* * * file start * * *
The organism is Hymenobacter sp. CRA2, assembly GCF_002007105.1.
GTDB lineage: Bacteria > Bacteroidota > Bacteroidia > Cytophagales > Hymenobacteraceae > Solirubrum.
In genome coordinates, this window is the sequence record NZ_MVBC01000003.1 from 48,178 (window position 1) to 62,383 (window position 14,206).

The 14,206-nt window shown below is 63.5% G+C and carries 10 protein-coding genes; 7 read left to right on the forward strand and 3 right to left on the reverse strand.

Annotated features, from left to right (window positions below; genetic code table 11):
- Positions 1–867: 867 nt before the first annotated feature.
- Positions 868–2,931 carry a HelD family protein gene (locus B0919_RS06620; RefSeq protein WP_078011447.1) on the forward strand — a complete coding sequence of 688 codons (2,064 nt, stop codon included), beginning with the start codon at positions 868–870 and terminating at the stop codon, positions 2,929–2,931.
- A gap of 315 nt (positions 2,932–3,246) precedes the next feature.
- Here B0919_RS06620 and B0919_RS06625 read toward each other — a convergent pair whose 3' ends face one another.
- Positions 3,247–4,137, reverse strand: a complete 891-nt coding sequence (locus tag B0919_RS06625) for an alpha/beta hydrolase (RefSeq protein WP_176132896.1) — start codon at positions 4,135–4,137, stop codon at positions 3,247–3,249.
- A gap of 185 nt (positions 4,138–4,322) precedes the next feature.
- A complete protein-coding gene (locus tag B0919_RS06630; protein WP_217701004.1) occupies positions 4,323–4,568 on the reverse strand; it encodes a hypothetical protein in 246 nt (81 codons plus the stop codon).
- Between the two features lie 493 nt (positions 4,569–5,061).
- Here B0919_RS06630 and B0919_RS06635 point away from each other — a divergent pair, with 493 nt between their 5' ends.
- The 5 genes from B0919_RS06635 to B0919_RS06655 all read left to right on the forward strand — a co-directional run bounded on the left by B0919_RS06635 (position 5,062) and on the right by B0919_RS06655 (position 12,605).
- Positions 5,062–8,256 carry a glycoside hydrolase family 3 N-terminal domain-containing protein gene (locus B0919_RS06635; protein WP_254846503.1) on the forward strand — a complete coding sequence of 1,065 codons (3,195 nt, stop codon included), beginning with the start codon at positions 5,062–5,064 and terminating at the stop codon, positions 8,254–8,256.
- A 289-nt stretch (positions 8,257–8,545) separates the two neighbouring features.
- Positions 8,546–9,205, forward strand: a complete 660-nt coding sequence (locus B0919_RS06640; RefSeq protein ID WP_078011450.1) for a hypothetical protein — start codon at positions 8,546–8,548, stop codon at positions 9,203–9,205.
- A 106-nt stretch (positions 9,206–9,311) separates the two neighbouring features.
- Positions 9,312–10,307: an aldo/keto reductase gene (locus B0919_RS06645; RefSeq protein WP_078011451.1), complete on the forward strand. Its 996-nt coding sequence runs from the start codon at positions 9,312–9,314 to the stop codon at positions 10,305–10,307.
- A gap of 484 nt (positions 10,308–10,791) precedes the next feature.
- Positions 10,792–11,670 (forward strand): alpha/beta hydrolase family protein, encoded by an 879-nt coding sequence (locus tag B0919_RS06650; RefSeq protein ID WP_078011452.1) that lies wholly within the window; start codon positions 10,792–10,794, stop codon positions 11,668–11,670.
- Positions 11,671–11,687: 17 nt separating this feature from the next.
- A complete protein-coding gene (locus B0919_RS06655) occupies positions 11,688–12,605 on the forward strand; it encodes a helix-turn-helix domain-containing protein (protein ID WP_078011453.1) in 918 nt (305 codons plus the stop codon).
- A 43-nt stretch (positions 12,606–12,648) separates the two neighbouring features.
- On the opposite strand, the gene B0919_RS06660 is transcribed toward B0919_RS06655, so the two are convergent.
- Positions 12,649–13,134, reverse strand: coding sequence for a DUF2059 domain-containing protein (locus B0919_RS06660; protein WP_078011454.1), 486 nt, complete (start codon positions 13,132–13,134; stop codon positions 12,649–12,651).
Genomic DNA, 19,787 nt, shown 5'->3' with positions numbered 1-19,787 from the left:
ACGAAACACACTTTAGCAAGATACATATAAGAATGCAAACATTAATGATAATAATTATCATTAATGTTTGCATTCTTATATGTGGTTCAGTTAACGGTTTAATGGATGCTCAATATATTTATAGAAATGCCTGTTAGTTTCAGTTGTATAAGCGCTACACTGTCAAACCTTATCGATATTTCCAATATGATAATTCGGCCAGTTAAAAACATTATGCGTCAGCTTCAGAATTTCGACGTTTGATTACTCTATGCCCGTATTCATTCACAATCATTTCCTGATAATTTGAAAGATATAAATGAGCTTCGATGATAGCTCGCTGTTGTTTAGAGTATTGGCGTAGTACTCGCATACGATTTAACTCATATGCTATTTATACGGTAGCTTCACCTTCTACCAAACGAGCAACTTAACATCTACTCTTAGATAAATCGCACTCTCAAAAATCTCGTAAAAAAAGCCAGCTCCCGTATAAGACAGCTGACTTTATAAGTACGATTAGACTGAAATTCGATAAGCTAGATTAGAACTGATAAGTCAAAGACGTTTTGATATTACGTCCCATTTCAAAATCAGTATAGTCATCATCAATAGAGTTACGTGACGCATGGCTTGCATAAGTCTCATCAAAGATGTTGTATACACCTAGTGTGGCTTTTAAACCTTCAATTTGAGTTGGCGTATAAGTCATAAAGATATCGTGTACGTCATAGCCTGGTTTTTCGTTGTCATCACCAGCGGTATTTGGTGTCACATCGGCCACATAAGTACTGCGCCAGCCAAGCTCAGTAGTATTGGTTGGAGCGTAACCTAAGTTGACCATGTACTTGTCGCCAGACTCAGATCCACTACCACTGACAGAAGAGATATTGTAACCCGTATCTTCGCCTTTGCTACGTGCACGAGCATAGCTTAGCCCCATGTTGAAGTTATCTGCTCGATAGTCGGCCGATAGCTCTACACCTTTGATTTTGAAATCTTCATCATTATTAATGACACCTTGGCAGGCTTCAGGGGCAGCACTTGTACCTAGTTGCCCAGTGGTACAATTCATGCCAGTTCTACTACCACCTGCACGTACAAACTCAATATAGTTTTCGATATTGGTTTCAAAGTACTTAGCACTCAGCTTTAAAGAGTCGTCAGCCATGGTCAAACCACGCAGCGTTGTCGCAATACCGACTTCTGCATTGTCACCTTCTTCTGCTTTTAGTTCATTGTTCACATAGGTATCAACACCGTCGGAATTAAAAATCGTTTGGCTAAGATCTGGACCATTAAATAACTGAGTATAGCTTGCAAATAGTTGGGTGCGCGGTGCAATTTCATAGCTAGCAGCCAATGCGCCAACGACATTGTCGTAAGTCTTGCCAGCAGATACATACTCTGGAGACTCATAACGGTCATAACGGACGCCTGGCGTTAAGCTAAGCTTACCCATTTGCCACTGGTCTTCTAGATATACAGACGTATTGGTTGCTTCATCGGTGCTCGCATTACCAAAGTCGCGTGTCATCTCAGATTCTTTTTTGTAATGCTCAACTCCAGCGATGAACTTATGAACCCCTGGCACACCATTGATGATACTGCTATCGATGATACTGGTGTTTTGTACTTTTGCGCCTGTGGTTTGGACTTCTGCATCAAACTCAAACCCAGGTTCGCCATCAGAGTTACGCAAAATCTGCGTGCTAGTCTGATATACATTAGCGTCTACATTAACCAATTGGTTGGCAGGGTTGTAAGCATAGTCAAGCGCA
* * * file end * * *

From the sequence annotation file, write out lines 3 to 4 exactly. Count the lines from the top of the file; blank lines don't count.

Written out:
In genome coordinates, this window is the sequence record NZ_MVBC01000003.1 from 48,178 (window position 1) to 62,383 (window position 14,206).

The 14,206-nt window shown below is 63.5% G+C and carries 10 protein-coding genes; 7 read left to right on the forward strand and 3 right to left on the reverse strand.